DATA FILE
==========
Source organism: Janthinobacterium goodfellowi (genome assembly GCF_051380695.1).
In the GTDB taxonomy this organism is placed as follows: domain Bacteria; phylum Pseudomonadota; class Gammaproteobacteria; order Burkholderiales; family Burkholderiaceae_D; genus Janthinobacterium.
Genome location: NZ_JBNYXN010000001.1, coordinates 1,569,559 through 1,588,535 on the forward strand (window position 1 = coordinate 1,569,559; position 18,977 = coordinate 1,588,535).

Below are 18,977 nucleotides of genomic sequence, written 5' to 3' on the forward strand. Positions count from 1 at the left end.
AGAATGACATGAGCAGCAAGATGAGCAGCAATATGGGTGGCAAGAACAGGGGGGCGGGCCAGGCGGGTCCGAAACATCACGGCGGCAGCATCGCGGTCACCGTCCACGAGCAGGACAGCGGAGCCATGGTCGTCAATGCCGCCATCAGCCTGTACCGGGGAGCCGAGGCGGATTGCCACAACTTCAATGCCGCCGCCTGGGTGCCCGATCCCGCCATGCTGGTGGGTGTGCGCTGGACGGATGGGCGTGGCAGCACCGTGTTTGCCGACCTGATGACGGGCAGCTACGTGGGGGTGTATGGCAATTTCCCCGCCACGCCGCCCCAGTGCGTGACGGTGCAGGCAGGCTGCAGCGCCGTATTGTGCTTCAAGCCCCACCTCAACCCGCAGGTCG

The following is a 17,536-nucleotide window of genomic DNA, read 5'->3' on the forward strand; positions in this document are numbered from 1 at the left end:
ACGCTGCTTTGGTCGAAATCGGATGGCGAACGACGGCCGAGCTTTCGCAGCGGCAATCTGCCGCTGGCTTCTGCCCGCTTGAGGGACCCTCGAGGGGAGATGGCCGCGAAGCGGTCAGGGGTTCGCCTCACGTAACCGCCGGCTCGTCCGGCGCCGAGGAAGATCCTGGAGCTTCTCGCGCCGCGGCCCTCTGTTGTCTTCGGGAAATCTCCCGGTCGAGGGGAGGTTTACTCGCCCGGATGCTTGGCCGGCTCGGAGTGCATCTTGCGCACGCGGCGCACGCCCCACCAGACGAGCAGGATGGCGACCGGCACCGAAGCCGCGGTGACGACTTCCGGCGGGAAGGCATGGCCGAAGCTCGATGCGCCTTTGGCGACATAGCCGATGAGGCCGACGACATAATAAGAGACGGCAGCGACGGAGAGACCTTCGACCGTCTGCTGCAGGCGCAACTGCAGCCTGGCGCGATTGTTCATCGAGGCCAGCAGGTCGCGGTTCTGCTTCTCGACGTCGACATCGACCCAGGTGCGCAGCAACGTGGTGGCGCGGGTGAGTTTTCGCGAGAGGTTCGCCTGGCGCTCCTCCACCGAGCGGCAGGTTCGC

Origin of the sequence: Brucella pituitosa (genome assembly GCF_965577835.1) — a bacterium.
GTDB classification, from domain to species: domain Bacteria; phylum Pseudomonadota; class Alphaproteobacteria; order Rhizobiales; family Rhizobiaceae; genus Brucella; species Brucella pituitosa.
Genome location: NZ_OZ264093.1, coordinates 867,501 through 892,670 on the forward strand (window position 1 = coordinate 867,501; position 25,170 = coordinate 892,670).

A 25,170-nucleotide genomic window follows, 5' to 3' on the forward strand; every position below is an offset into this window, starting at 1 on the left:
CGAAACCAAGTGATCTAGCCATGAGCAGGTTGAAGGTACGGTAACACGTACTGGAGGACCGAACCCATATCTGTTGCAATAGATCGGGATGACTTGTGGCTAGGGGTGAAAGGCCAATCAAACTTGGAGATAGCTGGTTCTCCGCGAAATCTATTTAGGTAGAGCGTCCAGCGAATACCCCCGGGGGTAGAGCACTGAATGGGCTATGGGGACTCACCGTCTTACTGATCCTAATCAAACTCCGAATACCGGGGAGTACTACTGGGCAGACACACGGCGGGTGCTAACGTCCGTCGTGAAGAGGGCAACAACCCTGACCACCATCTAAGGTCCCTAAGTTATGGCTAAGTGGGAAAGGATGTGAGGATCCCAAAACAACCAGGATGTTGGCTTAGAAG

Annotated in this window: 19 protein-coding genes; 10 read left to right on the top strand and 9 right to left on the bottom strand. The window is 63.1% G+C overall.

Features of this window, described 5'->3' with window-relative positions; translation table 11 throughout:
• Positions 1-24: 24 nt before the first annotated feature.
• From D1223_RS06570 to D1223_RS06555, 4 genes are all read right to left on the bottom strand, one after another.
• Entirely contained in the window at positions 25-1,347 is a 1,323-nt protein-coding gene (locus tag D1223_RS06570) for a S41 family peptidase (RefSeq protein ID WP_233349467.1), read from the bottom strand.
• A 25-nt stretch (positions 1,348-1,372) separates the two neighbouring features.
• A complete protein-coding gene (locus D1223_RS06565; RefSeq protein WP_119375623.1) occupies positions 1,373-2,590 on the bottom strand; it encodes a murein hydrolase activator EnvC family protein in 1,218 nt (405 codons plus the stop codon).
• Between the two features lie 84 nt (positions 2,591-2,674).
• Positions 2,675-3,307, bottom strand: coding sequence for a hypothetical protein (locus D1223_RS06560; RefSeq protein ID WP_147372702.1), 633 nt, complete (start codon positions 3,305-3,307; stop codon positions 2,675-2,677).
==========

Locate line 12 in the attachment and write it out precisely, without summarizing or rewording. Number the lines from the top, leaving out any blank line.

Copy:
CGAAACCAAGTGATCTAGCCATGAGCAGGTTGAAGGTACGGTAACACGTACTGGAGGACCGAACCCATATCTGTTGCAATAGATCGGGATGACTTGTGGCTAGGGGTGAAAGGCCAATCAAACTTGGAGATAGCTGGTTCTCCGCGAAATCTATTTAGGTAGAGCGTCCAGCGAATACCCCCGGGGGTAGAGCACTGAATGGGCTATGGGGACTCACCGTCTTACTGATCCTAATCAAACTCCGAATACCGGGGAGTACTACTGGGCAGACACACGGCGGGTGCTAACGTCCGTCGTGAAGAGGGCAACAACCCTGACCACCATCTAAGGTCCCTAAGTTATGGCTAAGTGGGAAAGGATGTGAGGATCCCAAAACAACCAGGATGTTGGCTTAGAAG